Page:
• Include a significant amount of fermented foods, especially dairy due to their richness in Vitamin B12. Fermented foods help by introducing beneficial bacteria into our gut (probiotics) and adding in such bacteria has shown to be extremely beneficial to health. Relief from lactose intolerance, protection against colon cancer, reduction in IBS (irritable bowel syndrome) and urinogenital infection severity and frequency are some of the benefits. Also, vitamins available in foods are more readily available when the gut contains a healthy dose of beneficial bacteria. Whole milk yogurt/curd, natural aged cheeses, kefir, natto and tempeh are excellent choices for fermented vegetarian foods (provided they are made from top quality milk/soy beans).
  • Be rich in saturated fat. If you’re concerned/confused about saturated fat and its health consequences, read my article The Saturated Fat Scam which talks in length about why saturated fat isn’t harmful but abundantly healthy. Ghee, butter, coconut oil, coconut milk and coconut in any other form are foods that feature right at the top of the list of healthiest foods.
  • Include whole eggs. I’ve said this a million times and I will say it again – eggs are as awesome as awesome can get from a health perspective. Egg yolks are one of the healthiest foods anyone (especially vegetarians) can eat. Eggs yolks contain choline which is extremely critical for the body’s proper functioning, lutein which saves eyesight, contains essential fatty acids and healthy dose of cholesterol which, again, is a substance that is absolutely required for the body to function smoothly. Read this article by Arvind Ashok – Eat that yolk! – that talks plenty more about why you should eat whole eggs. And sorry, while the lack of protein due to an egg-less diet can be compensated for in many ways, I don’t have a nutritional substitute for eggs (especially yolks).
  • Supplement with fish oil. Fish oil is magic! It is rich in EPA & DHA (the important omega 3 fatty acids that you don’t get from flax seeds or walnuts) and Vitamins A and D and has health benefits ranging from protecting against cardiovascular diseases to protection against cancer to much improved joint health to protection against alzheimer’s and much more. I’ve written about this in the past and you can read this article to understand how beneficial fish oil truly is. While it is not in anyway a supplement, from a vegetarian’s perspective, it is best considered a medicine and gulped!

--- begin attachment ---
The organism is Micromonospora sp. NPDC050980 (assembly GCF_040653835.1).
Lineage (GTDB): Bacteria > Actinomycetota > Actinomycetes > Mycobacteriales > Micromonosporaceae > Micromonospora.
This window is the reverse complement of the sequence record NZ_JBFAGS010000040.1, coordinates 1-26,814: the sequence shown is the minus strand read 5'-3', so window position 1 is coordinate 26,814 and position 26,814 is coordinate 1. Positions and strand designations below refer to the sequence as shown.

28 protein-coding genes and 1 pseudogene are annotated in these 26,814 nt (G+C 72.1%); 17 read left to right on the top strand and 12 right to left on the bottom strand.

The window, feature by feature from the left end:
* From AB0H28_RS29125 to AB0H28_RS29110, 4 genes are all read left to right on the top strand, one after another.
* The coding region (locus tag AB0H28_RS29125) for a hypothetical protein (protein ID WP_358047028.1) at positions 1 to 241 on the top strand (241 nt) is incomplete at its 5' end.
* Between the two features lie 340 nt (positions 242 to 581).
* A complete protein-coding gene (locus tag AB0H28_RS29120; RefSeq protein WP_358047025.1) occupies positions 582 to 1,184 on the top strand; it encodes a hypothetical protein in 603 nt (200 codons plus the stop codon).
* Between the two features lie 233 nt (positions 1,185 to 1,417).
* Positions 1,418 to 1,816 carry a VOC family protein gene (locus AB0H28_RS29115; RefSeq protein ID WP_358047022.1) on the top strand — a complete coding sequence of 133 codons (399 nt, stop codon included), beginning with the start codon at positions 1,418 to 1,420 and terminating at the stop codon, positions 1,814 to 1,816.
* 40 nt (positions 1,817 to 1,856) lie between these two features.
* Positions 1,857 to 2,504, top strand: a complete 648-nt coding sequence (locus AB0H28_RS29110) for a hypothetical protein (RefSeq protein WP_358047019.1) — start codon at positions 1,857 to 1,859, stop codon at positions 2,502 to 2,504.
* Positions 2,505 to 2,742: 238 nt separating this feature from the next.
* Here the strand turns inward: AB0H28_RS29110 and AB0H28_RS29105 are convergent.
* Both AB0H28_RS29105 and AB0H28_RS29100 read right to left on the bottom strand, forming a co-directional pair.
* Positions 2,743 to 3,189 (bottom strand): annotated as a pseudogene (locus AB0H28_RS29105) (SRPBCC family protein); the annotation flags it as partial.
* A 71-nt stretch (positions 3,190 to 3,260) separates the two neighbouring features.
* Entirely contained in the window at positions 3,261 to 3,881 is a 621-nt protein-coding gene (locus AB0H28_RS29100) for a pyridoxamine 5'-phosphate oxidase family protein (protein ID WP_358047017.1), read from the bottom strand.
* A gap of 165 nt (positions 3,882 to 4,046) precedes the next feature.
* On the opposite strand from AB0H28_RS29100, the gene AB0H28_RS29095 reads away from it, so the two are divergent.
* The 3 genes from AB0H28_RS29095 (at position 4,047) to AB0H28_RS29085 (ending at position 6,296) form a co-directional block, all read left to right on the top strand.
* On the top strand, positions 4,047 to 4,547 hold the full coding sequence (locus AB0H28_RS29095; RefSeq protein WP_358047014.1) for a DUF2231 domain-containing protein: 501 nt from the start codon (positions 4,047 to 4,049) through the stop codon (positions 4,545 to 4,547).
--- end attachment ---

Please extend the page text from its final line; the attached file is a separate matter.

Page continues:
• Obviously be devoid of allergens like gluten, industrially processed vegetable and seeds oils, preservatives, artificial sweeteners and sugars.
  • Obviously not be dependent on nutritionally inferior foods like grains.

So what might such a vegetarian diet look like?

Sample meal plan

For someone who is ~ 70 kg the following should satisfy pretty much all nutritional needs.

Breakfast

  • 1 cup whole milk (maybe coffee/tea) with 1 tsp sugar/honey
  • 2-3 idlies/dosas (or idiyappam or 1 cup poha/aval/white rice) with 3-4 tbls coconut chutney and 2 tsp ghee
  • 2-3 whole eggs with 30g cheese and 1 cup vegetables (Scrambled, omelet, sunny side up, baked, boiled, curry etc etc!)
  • 1-2 tsp cod liver oil

Lunch

  • 1 cup rice
  • 2 cups vegetables cooked in 1tbls coconut oil or ghee or butter
  • 1 cup sambar or rasam or daal
  • 1 cup yogurt
  • 2 cups raw vegetables topped with 2 tsp olive oil/sesame oil (i.e. non lettuce real salad)
  • 1 medium fruit

Dinner

  • 2 cups vegetables cooked in 1tbls coconut oil or ghee or butter
  • 1 cup daal or beans or pulses pressure cooked with simple vegetables, without oil and topped with 1-2 tsp olive oil/sesame oil
  • 1 cup horsegram upma or sprouted pulses toasted with shredded coconut
  • 1 cup whole milk yogurt or raita
  • 1 medium fruit or a couple of dates or a square of dark chocolate.

Snack options

Firstly, snacks are unnecessary unless you’re actually trying to gain some weight. So snack only when absolutely required. That means, don’t look for something to munch just ‘cos you have nothing else to do. Snack if you’re unusually hungry between two meals or realize the next meal is too far away. Here are some awesome snack options which will keep you full and satisfied physically and nutritionally.

  •  2 cups mixed vegetable raita (1 cup raw cut mixed vegetables like cucumber, carrot, spinach, green mango etc + 1 cup whole milk yogurt + seasonings
  • 1 tender coconut or 1 cup salt lassi/lassi and a small fruit
  • Fruit & veg bowl – Cut up avocado, raw green mango, onions, carrots, banana stem & tomato. Top with some olive oil, lemon juice, salt and spice.
  • Flavored paneer cubes – Mix up a bunch of spices you like and toss the cubed paneer (like a dry rub) and pan fry using ghee for 2-3 min per side.
  • Mix up  10-15 chopped nuts, couple tablespoons of fresh shredded coconut, a tablespoon of raisins, pinch of salt and pepper
  • 30-40g cheese/tempeh with a cup of fresh fruit

Note: This is NOT a fat loss diet. This is meant to fix you health by fixing your gut and once you’re able to do that, well, fat loss is just a side effect of that good health you just achieved!

And just so we’re clear

  • 1 cup = 240 ml. Anytime someone tells me ‘1 cup vegetables’ they’re talking about a cup so small you can fit in like one pea and anytime (the same) someone says ‘1 cup rice’ they’re talking about a barrel so big you can easily fit in a truck! So FYI, 1 cup = 240 ml irrespective of what is in it!
  • If you weigh more or less, adjust accordingly.
  • If fat loss is the goal, eat starch only during the meal that is immediately post workout. On other meals, stick to vegetables, cheese, milk/yogurt, lentils and fruit and stop eating well before you’re full. The best foods to pull out of this plan (when looking to lose fat) are snacks, rice and fruit in that order.
  • If you feel starved, eat more of the good stuff. Stay away from starch when you don’t need it.